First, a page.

Reflective Practice

It Takes a Village

"My son's T-ball team," via CC 2.0:

By Eileen Liang

I’ve reached that point in the semester where I’ve officially diverged from my original course plan (a not uncommon predicament, as other VP contributors have recently attested). This is both exhilarating and terrifying. When I was first planning the syllabus for my introductory sociology course, I felt a certain amount of power in my ability to say (think), “No, I’m not that interested in this topic. As the instructor I have the agency to change this up and teach a subject I’m more passionate about.” That’s both the beauty and curse of teaching an intro course as an adjunct at CUNY, isn’t it?

Of course, now that I’ve struck out on my own, I’ve begun to feel those tingles of doubt and worry. Before, my course had been grounded in the work of another more seasoned professor’s syllabus and course site. This was someone I would presume knew what they were doing. But I had gone and edited the lesson plans in a moment of “I have agency,” and that meant starting around week 4, we were relying on me and my judgment. And I’m pretty sure I have no idea what I’m doing.

It feels like I have nowhere to go for The Answer. The only information I got from my department was the name of the course I was supposed to teach. Other than that, I was given no guidelines, no departmental requirements, no assigned textbook, nothing! I didn’t even know how many students would be in my class until the night before, thanks to some intrepid sleuthing on CUNYFirst. I had never designed a course before. I had never come up with a lesson plan. How would I come up with assignments? How does one design a quiz?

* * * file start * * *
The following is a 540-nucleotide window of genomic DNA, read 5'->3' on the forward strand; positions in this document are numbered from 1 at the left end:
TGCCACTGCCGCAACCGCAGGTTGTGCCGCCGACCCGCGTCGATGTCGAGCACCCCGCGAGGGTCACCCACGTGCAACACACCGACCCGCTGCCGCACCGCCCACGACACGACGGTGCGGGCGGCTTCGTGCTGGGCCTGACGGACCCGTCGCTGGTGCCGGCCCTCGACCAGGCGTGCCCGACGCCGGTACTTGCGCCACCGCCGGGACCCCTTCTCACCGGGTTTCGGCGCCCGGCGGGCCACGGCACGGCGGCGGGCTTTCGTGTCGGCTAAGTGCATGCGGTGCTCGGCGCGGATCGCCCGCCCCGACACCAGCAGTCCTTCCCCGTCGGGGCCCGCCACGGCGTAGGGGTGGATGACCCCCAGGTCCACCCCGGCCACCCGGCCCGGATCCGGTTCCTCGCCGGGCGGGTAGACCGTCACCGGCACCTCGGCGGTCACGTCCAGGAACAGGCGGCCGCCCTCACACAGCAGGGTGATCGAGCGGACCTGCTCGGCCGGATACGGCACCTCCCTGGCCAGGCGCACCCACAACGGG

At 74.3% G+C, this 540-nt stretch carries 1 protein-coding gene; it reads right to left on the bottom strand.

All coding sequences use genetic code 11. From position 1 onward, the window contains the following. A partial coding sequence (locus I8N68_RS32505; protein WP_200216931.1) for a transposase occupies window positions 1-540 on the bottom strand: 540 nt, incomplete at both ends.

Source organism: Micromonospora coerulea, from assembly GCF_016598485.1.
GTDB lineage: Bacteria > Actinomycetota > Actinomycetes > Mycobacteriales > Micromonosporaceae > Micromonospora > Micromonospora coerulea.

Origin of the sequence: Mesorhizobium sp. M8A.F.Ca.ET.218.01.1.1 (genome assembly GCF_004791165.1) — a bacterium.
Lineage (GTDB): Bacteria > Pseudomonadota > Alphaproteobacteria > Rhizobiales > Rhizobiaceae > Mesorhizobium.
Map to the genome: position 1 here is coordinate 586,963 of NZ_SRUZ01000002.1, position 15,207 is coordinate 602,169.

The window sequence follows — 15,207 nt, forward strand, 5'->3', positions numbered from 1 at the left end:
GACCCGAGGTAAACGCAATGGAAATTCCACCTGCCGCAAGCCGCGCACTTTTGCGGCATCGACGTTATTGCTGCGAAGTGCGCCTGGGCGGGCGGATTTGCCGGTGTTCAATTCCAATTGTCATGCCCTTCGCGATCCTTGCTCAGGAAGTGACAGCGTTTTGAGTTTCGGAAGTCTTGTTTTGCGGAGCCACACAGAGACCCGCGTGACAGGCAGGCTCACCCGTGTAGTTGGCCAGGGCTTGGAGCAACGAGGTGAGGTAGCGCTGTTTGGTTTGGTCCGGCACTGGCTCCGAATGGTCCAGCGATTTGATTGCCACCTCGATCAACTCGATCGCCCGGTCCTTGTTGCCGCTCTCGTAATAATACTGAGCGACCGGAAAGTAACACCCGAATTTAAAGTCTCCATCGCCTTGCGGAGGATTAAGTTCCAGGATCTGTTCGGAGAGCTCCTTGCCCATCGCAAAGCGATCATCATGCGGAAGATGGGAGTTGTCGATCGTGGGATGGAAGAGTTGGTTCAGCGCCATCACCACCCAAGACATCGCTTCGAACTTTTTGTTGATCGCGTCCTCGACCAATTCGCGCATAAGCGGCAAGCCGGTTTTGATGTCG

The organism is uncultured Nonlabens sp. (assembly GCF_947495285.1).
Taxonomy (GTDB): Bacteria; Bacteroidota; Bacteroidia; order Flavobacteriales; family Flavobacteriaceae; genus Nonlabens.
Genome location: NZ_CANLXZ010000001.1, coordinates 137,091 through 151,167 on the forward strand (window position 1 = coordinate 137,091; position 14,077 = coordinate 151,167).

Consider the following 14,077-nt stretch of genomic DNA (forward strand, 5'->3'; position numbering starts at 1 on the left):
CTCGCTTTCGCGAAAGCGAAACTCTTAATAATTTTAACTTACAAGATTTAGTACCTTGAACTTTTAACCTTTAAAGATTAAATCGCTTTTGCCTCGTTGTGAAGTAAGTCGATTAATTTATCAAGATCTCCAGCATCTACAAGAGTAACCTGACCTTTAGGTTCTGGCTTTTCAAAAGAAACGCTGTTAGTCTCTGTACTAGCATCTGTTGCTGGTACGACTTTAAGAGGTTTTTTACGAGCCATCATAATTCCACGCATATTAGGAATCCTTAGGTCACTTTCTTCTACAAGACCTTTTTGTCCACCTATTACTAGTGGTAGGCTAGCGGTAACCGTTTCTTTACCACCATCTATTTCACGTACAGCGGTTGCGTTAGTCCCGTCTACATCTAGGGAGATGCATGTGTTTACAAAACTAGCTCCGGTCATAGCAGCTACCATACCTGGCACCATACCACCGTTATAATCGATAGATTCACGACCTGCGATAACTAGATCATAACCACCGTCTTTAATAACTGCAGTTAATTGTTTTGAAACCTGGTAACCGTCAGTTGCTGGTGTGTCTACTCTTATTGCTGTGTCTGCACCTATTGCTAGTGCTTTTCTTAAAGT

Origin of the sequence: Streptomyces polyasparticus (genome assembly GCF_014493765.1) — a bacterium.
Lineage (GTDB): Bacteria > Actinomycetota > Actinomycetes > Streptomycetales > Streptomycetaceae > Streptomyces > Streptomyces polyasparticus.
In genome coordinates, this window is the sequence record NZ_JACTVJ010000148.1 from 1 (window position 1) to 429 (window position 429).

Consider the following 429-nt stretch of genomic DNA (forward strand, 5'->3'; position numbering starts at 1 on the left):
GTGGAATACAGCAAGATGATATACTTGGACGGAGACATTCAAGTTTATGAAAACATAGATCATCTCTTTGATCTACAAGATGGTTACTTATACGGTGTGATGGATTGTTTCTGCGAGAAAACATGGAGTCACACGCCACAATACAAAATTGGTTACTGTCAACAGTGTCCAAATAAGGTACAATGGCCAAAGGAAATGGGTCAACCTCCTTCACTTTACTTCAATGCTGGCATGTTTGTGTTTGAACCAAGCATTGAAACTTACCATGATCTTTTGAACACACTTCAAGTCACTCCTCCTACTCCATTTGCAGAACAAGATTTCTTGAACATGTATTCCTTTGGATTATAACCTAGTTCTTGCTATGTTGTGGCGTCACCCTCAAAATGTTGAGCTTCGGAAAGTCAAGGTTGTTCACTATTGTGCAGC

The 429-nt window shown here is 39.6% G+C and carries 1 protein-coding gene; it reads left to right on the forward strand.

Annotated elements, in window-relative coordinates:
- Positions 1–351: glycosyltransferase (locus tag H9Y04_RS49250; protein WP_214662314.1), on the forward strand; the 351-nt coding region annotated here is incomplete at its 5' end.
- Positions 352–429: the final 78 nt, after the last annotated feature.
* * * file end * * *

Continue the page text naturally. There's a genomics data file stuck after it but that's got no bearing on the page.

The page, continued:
In my first fit of panic over winter break, I sent out cries for help, reaching out to my own professors and fellow graduate students. That was how I was able to build my initial lesson plans and site off of those of a generous former professor. As someone who largely tries to put my head down and figure out the work (basically, to flounder on my own), this was huge for me, and something that I could have only done while driven by abject fear.

Now, in search of The Answer, I obsessively talk teaching with anyone: From discussing how I can implement group work more efficiently, to comparing strategies for crafting writing assignments with a clear rubric, I have become more comfortable brainstorming with others, as well as asking for help outright. The importance of asking for help is the biggest lesson I’ve learned in my first month of teaching. Because when it comes to this endeavor, I’ve realized: teaching is a community thing.

Yet even with this assistance, I still find myself uncomfortable with my ability to act as arbiter of what is taught and what is left out. And finding out no one I knew had The Answer … well, it made me afraid.  What if my students move on to a Level 200 course and found they were thoroughly unprepared because of my choices as an instructor? How could I be accountable for that?

The trouble, at the end of the day, is that a single introductory class can’t possibly cover everything there is to cover in a field. Perhaps the main thing I need to do is own my ability to make the class what I want, especially in the context that a lot of CUNY adjuncts teach—one in which there are basically zero guidelines. There’s a bit of epistemological negotiation when it comes to deciding what or who is included and what or who is left out. The truth is that, even seasoned professors have different ideas of what to teach and how to teach it. The beauty is that we’re all trying to figure it out, together.

Eileen Liang is a doctoral student in Sociology and a Contributing Writer to Visible Pedagogy.


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